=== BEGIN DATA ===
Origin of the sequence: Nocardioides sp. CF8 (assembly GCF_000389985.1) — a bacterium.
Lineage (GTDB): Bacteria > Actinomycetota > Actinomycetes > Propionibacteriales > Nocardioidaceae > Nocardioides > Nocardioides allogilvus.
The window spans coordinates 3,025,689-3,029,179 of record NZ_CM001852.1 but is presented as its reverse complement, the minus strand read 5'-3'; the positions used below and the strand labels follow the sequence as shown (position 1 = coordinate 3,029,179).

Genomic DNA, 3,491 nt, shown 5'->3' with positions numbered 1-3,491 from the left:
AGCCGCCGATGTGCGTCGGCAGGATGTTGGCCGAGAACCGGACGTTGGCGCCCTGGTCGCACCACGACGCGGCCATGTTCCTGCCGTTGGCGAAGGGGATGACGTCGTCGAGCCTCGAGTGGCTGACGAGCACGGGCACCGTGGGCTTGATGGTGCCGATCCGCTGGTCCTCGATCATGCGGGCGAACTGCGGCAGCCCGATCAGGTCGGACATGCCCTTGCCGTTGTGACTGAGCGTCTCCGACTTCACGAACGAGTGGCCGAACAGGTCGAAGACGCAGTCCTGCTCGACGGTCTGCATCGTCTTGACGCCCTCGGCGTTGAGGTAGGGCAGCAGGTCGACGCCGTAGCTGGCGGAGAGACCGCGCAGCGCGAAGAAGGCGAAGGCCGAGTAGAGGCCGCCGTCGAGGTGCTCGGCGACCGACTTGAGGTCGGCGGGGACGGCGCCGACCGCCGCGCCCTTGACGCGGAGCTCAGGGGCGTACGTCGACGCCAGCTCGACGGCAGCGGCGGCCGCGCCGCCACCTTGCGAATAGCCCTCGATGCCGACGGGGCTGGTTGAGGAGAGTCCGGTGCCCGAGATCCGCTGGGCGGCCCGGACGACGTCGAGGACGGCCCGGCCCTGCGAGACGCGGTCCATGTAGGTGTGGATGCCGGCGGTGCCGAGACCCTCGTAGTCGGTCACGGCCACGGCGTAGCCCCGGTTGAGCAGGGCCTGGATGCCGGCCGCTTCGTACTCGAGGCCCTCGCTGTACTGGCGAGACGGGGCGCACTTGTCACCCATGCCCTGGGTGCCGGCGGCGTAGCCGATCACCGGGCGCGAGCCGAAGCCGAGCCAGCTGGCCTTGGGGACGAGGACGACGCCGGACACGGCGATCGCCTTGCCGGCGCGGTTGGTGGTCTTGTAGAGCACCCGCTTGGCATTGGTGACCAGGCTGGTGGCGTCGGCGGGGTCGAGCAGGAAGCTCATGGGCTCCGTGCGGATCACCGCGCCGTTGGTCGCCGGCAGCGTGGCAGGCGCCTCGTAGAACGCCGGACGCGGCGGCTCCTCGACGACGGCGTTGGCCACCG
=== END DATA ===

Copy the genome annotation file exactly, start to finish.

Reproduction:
Origin of the sequence: Nocardioides sp. CF8 (assembly GCF_000389985.1) — a bacterium.
Lineage (GTDB): Bacteria > Actinomycetota > Actinomycetes > Propionibacteriales > Nocardioidaceae > Nocardioides > Nocardioides allogilvus.
The window spans coordinates 3,025,689-3,029,179 of record NZ_CM001852.1 but is presented as its reverse complement, the minus strand read 5'-3'; the positions used below and the strand labels follow the sequence as shown (position 1 = coordinate 3,029,179).

Genomic DNA, 3,491 nt, shown 5'->3' with positions numbered 1-3,491 from the left:
AGCCGCCGATGTGCGTCGGCAGGATGTTGGCCGAGAACCGGACGTTGGCGCCCTGGTCGCACCACGACGCGGCCATGTTCCTGCCGTTGGCGAAGGGGATGACGTCGTCGAGCCTCGAGTGGCTGACGAGCACGGGCACCGTGGGCTTGATGGTGCCGATCCGCTGGTCCTCGATCATGCGGGCGAACTGCGGCAGCCCGATCAGGTCGGACATGCCCTTGCCGTTGTGACTGAGCGTCTCCGACTTCACGAACGAGTGGCCGAACAGGTCGAAGACGCAGTCCTGCTCGACGGTCTGCATCGTCTTGACGCCCTCGGCGTTGAGGTAGGGCAGCAGGTCGACGCCGTAGCTGGCGGAGAGACCGCGCAGCGCGAAGAAGGCGAAGGCCGAGTAGAGGCCGCCGTCGAGGTGCTCGGCGACCGACTTGAGGTCGGCGGGGACGGCGCCGACCGCCGCGCCCTTGACGCGGAGCTCAGGGGCGTACGTCGACGCCAGCTCGACGGCAGCGGCGGCCGCGCCGCCACCTTGCGAATAGCCCTCGATGCCGACGGGGCTGGTTGAGGAGAGTCCGGTGCCCGAGATCCGCTGGGCGGCCCGGACGACGTCGAGGACGGCCCGGCCCTGCGAGACGCGGTCCATGTAGGTGTGGATGCCGGCGGTGCCGAGACCCTCGTAGTCGGTCACGGCCACGGCGTAGCCCCGGTTGAGCAGGGCCTGGATGCCGGCCGCTTCGTACTCGAGGCCCTCGCTGTACTGGCGAGACGGGGCGCACTTGTCACCCATGCCCTGGGTGCCGGCGGCGTAGCCGATCACCGGGCGCGAGCCGAAGCCGAGCCAGCTGGCCTTGGGGACGAGGACGACGCCGGACACGGCGATCGCCTTGCCGGCGCGGTTGGTGGTCTTGTAGAGCACCCGCTTGGCATTGGTGACCAGGCTGGTGGCGTCGGCGGGGTCGAGCAGGAAGCTCATGGGCTCCGTGCGGATCACCGCGCCGTTGGTCGCCGGCAGCGTGGCAGGCGCCTCGTAGAACGCCGGACGCGGCGGCTCCTCGACGACGGCGTTGGCCACCG